MONCTON – As some of its key energy generators are set to retire in the next 25 years, NB Power is looking at other ways to ensure customer demands are met and there’s no supply deficit, Senior VP of Operations Lori Clark said at the APEC Major Projects event Friday.
“Typically what we would have done was build another power plant that would last 40, 50, 100 years in some cases,” she said. “But do we really want to build that big asset, put that steel in the ground, and have that asset for the next [50 years] with the potential of something happening where we have that asset down early?”
Three of NB Power’s key generators at Belledune, Point Lepreau and Coleson Cove will reach their end of life in the next 20 to 25 years. The Belledune generator is the youngest asset on NB Power’s fleet, even though it was built in 1991. Instead of taking that risk with a new plan, NB Power is asking customers’ help.
“That’s why we’re starting now, [we’re] looking at our Energy Smart plan so that we can have customers playing a role in reducing their energy consumption, building what we’re calling a virtual power plan,” she said to media after the event.
There might still be a need to build a small plant or to import electricity. But having customers play a more active role in consumption reduction could save around 640 MW in energy and $1-billion in costs for customers, Clark said.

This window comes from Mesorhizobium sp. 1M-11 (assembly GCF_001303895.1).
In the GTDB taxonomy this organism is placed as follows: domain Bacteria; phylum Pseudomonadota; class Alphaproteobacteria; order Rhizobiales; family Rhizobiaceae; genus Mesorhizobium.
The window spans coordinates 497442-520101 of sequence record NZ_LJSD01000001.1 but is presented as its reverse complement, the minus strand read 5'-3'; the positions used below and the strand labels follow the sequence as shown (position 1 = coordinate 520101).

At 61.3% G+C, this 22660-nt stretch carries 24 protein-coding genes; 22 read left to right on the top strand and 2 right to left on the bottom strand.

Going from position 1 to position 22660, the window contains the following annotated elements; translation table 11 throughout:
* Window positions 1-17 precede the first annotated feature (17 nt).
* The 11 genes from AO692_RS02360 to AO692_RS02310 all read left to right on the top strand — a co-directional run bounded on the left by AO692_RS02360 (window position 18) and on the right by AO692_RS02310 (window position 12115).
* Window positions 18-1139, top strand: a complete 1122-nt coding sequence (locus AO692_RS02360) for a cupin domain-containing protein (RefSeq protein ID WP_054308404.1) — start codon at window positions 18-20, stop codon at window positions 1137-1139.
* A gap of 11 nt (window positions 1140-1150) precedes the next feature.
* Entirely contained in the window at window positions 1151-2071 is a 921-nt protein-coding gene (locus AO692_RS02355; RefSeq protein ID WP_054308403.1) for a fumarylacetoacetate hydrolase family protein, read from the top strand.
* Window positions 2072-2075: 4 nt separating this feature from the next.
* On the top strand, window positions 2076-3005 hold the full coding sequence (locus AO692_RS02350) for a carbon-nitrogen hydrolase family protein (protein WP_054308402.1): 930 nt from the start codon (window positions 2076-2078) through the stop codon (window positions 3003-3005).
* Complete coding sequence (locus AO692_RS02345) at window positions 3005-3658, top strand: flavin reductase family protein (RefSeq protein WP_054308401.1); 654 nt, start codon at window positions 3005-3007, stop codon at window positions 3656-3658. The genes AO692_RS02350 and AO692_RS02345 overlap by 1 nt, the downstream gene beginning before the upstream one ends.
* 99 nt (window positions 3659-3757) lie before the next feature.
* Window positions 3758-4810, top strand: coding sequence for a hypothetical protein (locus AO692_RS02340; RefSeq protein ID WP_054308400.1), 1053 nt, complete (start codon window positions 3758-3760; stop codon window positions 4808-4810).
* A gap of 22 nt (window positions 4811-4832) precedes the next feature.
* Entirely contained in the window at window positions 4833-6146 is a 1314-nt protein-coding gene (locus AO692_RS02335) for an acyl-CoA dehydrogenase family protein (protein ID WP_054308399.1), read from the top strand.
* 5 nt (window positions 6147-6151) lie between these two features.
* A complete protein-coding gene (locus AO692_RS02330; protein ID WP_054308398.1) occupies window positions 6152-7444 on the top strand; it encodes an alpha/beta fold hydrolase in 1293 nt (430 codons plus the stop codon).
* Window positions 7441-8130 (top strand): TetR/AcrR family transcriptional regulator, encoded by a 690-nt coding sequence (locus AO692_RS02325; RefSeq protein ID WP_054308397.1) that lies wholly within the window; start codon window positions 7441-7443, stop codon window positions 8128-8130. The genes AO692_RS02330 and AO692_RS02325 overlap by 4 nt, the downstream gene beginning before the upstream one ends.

“[Energy efficiency] is really where our customers can help us in our overall goal of reducing our energy consumption so we don’t need to build the next large power plant,” she said. “While the rates are relatively low, the amount of electricity New Brunswickers are using are causing higher bills.”
The utility is moving to a more complex, but more digitized system due to trends related to climate change, changing consumer behaviours and competition. Clark said it’s an expensive move, so it needs to ensure costs are offset within the utility.
Its Energy Smart plan, which covers Smart Grid, Smart Habits and Smart Solutions, aims to provide alternative sources of revenue such as through electric vehicle charging stations. The utility also wants to give customers tools and products that would allow them to track their power usage and expenses on a daily or weekly basis, among other things.
“If we want to modernize our grids so that we have this two-way communication [with customers, technological innovation] is critical for us to move forward,” Clark said. “It doesn’t matter if we believe it’s the right thing to do. If our regulator isn’t convinced and if we cant get the uptake from our customers, we can’t do this.”
NB Power had more than $300-million in capital investment last year and will invest the same amount this year for various programs.
For the Belledune station, NB Power is seeking alternatives to coal past 2030. Biomass is being taken into consideration, though nuclear is unlikely a good fit for that station, Clark said.
Still, Clark sees a future for nuclear power in New Brunswick.
“Having one nuclear plant, we don’t see an issue with one more or two,” she said.